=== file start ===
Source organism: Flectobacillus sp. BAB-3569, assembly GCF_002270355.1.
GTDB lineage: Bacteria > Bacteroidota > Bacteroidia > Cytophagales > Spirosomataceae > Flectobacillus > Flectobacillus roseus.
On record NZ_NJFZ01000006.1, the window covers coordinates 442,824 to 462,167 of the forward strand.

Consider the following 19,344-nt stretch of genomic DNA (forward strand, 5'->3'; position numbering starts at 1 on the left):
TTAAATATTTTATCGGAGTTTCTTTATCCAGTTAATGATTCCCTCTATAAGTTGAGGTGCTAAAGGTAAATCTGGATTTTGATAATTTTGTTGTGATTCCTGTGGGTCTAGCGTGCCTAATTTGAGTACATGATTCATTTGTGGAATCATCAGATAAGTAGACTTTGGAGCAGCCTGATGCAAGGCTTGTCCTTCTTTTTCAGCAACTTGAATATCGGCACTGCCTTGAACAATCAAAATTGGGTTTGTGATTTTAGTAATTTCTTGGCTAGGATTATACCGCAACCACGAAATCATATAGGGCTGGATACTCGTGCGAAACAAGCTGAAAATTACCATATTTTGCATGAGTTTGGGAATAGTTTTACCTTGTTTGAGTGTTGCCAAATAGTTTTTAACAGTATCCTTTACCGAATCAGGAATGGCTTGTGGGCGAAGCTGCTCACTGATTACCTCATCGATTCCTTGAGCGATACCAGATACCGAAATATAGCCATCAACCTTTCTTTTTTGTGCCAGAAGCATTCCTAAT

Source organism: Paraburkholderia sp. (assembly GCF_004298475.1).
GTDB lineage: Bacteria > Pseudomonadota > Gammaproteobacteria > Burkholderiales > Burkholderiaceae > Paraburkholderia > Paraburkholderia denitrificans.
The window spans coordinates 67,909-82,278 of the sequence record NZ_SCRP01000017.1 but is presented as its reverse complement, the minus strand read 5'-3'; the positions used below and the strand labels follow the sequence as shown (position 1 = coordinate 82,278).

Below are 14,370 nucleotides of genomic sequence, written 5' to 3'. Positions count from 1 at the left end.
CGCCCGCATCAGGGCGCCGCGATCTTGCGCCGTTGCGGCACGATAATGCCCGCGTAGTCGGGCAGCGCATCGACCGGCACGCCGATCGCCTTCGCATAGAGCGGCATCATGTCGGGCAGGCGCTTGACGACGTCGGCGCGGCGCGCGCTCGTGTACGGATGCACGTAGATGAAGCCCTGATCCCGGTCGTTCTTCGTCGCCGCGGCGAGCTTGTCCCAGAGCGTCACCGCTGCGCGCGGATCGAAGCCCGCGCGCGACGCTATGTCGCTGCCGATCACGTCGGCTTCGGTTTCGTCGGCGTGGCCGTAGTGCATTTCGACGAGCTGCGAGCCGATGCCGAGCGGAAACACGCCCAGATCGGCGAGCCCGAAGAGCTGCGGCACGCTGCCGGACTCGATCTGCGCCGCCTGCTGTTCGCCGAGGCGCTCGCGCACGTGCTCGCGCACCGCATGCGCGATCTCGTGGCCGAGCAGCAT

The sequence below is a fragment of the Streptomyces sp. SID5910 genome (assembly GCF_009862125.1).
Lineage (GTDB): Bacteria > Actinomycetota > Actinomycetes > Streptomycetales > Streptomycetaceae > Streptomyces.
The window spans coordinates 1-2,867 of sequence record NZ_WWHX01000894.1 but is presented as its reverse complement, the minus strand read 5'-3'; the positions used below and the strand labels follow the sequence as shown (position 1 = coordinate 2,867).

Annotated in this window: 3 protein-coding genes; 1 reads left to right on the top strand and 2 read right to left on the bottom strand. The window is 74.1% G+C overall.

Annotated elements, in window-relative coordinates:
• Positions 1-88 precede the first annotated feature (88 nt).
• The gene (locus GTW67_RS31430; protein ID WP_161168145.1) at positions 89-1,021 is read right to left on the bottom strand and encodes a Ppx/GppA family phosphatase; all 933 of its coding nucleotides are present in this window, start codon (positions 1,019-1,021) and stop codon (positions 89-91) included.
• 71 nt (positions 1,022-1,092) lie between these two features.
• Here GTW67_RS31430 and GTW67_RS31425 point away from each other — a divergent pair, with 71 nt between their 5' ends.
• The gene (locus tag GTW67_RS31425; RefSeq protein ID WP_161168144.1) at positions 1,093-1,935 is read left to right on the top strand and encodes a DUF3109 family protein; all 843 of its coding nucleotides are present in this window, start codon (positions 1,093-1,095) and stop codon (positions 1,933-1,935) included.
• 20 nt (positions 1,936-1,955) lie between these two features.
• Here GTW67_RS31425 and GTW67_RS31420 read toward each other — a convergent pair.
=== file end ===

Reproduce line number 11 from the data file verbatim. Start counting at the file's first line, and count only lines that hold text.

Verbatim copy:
The sequence below is a fragment of the Streptomyces sp. SID5910 genome (assembly GCF_009862125.1).